In 1952, The Teachers Insurance and Annuity Association (TIAA) sold the first variable annuity (VA) developed by Harvard Ph.D. economist William Greenough to Brown University President Henry M. Wriston. Since then, over a million education employees have invested in VAs through the TIAA College Retirement Equities Fund (TIAA-CREF). The original VA was seen as a creative solution to the retirement income puzzle.
(Related: Revenge of the Variable Annuity)
The variable annuity concept as originally envisioned is remarkably simple. The initial purpose of the VA was to provide a higher income to retirees than fixed annuities, for the trade-off of removing the stronger guarantees that fixed annuities provide.
A VA invests in assets that are more volatile, but carry higher upside potential — namely, stocks. Greenough imagined that this would allow retirees an income that rose over time, counteracting the price inflation that reduces the purchasing power of a fixed annuity – and, in many cases, paying more over time.
In his research published in the Journal of Finance, Greenough mapped out the income from a VA purchased prior to the Great Depression; at first, the income fell below a fixed annuity, but by the 1940s, the income rose to the point that it was keeping pace with inflation, while a fixed annuity lost ground each year.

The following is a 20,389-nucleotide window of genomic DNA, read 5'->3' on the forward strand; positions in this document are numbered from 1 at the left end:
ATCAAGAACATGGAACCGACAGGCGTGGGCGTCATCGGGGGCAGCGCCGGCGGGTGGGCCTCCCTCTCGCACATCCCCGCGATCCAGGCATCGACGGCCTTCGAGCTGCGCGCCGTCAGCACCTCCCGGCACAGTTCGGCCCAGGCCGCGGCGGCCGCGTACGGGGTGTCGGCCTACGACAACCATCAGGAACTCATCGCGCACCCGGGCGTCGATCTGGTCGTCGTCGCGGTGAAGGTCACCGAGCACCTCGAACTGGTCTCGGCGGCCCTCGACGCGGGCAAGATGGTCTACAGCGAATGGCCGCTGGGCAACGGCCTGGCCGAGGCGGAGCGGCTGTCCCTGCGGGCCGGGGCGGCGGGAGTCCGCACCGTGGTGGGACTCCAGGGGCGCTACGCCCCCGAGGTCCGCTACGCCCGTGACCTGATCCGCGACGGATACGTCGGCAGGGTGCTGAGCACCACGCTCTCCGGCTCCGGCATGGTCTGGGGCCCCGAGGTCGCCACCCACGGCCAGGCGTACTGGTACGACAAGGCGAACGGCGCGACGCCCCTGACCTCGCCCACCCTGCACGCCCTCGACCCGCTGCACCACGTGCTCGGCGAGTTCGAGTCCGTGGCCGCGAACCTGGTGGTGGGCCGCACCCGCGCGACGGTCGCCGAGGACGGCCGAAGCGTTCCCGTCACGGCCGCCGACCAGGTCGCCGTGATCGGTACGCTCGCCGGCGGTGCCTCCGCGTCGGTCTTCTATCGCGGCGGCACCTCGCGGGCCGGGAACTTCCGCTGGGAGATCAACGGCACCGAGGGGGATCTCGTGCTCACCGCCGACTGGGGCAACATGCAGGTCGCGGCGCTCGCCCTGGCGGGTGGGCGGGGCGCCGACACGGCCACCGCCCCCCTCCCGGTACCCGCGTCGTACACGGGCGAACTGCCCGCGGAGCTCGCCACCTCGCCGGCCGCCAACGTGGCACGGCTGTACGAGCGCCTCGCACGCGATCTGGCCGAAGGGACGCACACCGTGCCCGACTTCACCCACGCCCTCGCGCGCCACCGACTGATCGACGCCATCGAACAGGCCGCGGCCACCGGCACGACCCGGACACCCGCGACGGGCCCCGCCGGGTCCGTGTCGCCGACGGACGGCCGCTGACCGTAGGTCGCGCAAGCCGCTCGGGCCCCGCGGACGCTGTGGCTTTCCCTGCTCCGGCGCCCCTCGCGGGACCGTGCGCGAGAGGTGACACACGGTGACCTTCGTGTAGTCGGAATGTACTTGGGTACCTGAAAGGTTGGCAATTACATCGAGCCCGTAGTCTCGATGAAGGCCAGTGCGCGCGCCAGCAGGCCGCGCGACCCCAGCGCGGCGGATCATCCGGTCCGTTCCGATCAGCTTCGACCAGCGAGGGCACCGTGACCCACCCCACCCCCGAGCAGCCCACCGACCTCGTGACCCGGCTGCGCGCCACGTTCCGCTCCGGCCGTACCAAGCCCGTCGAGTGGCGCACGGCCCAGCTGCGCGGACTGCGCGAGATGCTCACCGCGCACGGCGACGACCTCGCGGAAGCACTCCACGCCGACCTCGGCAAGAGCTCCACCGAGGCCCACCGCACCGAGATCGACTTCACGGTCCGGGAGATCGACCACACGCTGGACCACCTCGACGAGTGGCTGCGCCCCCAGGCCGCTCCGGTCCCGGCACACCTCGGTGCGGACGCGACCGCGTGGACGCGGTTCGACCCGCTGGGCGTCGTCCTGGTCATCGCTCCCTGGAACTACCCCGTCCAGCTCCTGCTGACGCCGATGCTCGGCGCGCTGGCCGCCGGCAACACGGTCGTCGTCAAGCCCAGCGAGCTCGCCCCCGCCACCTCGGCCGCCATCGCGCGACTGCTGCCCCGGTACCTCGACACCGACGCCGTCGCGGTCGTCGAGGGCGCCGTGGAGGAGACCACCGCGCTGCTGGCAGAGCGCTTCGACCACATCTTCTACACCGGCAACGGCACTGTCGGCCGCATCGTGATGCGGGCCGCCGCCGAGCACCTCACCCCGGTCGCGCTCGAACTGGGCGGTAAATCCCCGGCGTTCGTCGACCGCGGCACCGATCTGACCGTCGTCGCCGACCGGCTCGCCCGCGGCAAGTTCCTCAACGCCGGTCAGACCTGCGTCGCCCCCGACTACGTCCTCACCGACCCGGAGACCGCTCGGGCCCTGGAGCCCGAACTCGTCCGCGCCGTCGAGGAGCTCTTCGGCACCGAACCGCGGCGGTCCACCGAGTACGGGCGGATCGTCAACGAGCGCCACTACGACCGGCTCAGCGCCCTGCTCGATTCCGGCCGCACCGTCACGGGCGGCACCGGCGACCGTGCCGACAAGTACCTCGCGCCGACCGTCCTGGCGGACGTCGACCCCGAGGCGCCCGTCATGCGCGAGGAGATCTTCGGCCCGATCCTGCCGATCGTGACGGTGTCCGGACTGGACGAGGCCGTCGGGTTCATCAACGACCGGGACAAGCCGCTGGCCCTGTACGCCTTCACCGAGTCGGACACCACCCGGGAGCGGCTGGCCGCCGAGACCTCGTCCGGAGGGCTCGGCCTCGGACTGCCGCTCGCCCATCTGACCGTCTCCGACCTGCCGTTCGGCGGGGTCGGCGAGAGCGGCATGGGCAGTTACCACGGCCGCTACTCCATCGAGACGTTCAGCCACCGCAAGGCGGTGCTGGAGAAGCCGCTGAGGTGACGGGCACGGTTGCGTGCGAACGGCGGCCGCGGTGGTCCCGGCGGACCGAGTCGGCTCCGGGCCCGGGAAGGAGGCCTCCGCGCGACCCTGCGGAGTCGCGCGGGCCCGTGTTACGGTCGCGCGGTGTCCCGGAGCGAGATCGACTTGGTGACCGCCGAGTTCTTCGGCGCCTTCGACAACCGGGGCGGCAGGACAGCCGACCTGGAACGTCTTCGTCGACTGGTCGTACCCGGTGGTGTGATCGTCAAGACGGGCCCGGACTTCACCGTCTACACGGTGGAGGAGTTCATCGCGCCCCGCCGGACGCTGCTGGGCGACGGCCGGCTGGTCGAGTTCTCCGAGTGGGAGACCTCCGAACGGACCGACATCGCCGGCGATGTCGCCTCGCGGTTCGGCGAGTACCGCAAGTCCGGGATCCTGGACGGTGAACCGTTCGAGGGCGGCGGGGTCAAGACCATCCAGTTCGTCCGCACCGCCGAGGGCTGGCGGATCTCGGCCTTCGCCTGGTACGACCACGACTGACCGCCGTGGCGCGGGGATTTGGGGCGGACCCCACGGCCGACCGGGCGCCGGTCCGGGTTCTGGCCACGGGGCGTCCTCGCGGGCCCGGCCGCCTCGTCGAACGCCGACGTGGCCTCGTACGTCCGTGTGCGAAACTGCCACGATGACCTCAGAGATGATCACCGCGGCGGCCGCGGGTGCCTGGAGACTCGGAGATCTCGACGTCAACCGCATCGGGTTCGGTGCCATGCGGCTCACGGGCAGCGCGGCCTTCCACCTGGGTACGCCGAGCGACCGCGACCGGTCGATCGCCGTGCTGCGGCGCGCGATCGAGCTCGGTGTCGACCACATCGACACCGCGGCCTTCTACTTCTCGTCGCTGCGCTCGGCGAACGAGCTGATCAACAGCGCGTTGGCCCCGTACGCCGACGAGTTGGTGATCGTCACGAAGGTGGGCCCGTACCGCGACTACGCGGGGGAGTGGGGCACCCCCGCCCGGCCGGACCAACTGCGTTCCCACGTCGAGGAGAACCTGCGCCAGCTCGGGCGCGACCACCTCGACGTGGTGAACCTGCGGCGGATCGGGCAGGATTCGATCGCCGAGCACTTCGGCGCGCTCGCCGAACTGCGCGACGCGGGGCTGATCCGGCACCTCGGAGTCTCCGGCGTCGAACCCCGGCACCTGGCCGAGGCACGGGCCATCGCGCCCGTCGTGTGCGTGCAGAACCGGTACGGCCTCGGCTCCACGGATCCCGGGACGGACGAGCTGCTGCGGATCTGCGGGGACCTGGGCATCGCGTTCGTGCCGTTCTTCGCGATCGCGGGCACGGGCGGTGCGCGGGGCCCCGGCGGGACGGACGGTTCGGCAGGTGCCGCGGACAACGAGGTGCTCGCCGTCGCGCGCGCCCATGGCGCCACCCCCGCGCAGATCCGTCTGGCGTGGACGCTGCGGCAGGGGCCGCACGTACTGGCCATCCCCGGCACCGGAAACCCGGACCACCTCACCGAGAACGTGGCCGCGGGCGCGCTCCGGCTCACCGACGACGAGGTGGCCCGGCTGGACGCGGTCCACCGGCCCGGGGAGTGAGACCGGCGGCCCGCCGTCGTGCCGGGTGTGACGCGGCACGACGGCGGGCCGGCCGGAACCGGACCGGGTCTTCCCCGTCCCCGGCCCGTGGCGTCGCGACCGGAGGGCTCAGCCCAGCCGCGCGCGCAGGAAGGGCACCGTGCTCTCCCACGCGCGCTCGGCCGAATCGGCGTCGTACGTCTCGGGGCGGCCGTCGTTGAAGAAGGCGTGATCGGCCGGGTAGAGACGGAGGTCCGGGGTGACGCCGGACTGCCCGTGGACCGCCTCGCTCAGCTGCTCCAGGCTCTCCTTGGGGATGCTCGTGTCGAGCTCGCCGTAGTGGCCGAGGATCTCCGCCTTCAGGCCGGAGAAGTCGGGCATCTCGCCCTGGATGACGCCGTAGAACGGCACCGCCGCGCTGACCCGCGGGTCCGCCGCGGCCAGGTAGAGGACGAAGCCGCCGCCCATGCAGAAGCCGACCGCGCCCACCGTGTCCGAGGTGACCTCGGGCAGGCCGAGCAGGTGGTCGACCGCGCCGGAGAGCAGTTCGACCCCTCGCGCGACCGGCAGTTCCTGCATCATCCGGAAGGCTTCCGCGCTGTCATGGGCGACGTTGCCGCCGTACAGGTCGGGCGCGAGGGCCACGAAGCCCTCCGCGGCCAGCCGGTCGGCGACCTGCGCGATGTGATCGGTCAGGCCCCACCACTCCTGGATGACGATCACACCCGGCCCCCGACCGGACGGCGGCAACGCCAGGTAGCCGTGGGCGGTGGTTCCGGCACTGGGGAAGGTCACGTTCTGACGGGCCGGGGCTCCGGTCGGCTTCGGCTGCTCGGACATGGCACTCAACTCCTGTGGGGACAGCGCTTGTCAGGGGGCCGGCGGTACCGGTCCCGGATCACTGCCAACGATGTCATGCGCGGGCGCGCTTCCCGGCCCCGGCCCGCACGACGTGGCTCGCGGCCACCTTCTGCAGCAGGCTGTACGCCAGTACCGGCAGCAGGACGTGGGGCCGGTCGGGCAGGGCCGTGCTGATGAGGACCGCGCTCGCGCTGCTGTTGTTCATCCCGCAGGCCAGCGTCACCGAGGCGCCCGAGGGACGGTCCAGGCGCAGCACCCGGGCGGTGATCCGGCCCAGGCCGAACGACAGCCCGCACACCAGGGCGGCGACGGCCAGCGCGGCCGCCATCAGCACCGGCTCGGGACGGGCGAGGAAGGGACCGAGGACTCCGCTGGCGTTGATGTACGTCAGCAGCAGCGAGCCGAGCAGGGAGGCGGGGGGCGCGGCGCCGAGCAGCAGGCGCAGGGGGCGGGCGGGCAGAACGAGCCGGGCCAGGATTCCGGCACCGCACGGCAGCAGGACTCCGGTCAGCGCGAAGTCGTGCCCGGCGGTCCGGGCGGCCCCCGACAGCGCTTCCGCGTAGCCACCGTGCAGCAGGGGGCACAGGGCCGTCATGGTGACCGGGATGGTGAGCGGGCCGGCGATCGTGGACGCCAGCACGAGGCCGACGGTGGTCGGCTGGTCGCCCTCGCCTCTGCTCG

These benefits should translate into retirees flocking into variable annuities – however, the data doesn’t quite back that up.
According to a recent analysis, the percentage of TIAA participants choosing to take lifetime income fell from 54% in 2000 to just 19% in 2017; the drop in annuitization follows the decline in recent interest rates, which chipped away at the amount of income one can receive from an annuity.
Adding pressure to the mix is a general misunderstanding of annuities across the board; in a recent survey of retirement income literacy from The American College of Financial Services, only 19% of respondents correctly guessed that the payout on a single-premium immediate annuity (SPIA) to a 65-year old male was about 6%.
This lack of knowledge can prevent savers from selecting a product solution that is fairly priced and inhibit their understanding of the true value that these products can provide.
In a low-asset-return, low-interest rate environment where an ever-growing percentage of savers will not receive a defined benefit pension, retirement savers need all the help they can get to fund adequate spending from a portfolio of assets.
A variable annuity can help fill the gap by providing mortality credits and an equity risk premium, a combination that traditional assets can’t deliver. A basic investment portfolio, for example, gives retirees an equity risk premium but leaves mortality credits on the table, resulting in lower spending and greater risk.
In order to maximize the power of their mortality credits, it’s important that these products be illiquid in structure.